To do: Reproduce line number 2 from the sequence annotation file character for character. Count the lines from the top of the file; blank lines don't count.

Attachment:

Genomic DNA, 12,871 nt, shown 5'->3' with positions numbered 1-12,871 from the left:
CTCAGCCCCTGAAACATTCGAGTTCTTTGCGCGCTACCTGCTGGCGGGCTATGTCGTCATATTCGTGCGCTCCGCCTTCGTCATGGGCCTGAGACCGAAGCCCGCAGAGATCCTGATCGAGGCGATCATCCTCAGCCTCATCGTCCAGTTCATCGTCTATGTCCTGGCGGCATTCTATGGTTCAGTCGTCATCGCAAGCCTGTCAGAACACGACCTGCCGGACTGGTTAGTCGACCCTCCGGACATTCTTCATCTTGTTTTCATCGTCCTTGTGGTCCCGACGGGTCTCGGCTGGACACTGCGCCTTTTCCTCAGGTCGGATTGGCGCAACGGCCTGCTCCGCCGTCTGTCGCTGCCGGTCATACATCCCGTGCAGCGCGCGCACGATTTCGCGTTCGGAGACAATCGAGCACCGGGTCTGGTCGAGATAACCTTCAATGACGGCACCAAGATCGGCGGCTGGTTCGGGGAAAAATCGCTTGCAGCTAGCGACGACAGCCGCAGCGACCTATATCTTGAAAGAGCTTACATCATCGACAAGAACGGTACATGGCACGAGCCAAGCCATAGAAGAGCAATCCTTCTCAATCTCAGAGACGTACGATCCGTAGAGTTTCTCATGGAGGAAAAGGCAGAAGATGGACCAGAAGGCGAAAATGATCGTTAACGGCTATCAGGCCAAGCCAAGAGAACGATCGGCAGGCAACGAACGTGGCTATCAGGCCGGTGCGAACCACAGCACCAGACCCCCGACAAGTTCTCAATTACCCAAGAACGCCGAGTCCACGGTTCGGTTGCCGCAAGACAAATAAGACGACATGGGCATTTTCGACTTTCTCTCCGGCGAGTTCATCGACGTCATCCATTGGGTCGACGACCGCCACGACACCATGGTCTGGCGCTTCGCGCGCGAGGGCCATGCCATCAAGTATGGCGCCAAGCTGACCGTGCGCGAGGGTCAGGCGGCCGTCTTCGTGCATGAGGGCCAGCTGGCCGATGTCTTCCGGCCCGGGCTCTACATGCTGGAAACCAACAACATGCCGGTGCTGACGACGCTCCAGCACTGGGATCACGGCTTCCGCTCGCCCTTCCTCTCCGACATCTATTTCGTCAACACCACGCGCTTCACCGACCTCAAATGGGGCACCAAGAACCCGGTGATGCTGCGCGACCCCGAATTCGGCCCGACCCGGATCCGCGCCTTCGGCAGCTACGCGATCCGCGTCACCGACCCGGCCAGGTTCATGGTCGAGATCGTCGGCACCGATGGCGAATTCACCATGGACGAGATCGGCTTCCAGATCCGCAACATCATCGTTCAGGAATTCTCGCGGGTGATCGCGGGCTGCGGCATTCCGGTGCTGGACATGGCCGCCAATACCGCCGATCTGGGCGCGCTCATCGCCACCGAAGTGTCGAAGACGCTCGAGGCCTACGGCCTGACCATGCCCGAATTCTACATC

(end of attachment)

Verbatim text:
CTCAGCCCCTGAAACATTCGAGTTCTTTGCGCGCTACCTGCTGGCGGGCTATGTCGTCATATTCGTGCGCTCCGCCTTCGTCATGGGCCTGAGACCGAAGCCCGCAGAGATCCTGATCGAGGCGATCATCCTCAGCCTCATCGTCCAGTTCATCGTCTATGTCCTGGCGGCATTCTATGGTTCAGTCGTCATCGCAAGCCTGTCAGAACACGACCTGCCGGACTGGTTAGTCGACCCTCCGGACATTCTTCATCTTGTTTTCATCGTCCTTGTGGTCCCGACGGGTCTCGGCTGGACACTGCGCCTTTTCCTCAGGTCGGATTGGCGCAACGGCCTGCTCCGCCGTCTGTCGCTGCCGGTCATACATCCCGTGCAGCGCGCGCACGATTTCGCGTTCGGAGACAATCGAGCACCGGGTCTGGTCGAGATAACCTTCAATGACGGCACCAAGATCGGCGGCTGGTTCGGGGAAAAATCGCTTGCAGCTAGCGACGACAGCCGCAGCGACCTATATCTTGAAAGAGCTTACATCATCGACAAGAACGGTACATGGCACGAGCCAAGCCATAGAAGAGCAATCCTTCTCAATCTCAGAGACGTACGATCCGTAGAGTTTCTCATGGAGGAAAAGGCAGAAGATGGACCAGAAGGCGAAAATGATCGTTAACGGCTATCAGGCCAAGCCAAGAGAACGATCGGCAGGCAACGAACGTGGCTATCAGGCCGGTGCGAACCACAGCACCAGACCCCCGACAAGTTCTCAATTACCCAAGAACGCCGAGTCCACGGTTCGGTTGCCGCAAGACAAATAAGACGACATGGGCATTTTCGACTTTCTCTCCGGCGAGTTCATCGACGTCATCCATTGGGTCGACGACCGCCACGACACCATGGTCTGGCGCTTCGCGCGCGAGGGCCATGCCATCAAGTATGGCGCCAAGCTGACCGTGCGCGAGGGTCAGGCGGCCGTCTTCGTGCATGAGGGCCAGCTGGCCGATGTCTTCCGGCCCGGGCTCTACATGCTGGAAACCAACAACATGCCGGTGCTGACGACGCTCCAGCACTGGGATCACGGCTTCCGCTCGCCCTTCCTCTCCGACATCTATTTCGTCAACACCACGCGCTTCACCGACCTCAAATGGGGCACCAAGAACCCGGTGATGCTGCGCGACCCCGAATTCGGCCCGACCCGGATCCGCGCCTTCGGCAGCTACGCGATCCGCGTCACCGACCCGGCCAGGTTCATGGTCGAGATCGTCGGCACCGATGGCGAATTCACCATGGACGAGATCGGCTTCCAGATCCGCAACATCATCGTTCAGGAATTCTCGCGGGTGATCGCGGGCTGCGGCATTCCGGTGCTGGACATGGCCGCCAATACCGCCGATCTGGGCGCGCTCATCGCCACCGAAGTGTCGAAGACGCTCGAGGCCTACGGCCTGACCATGCCCGAATTCTACATC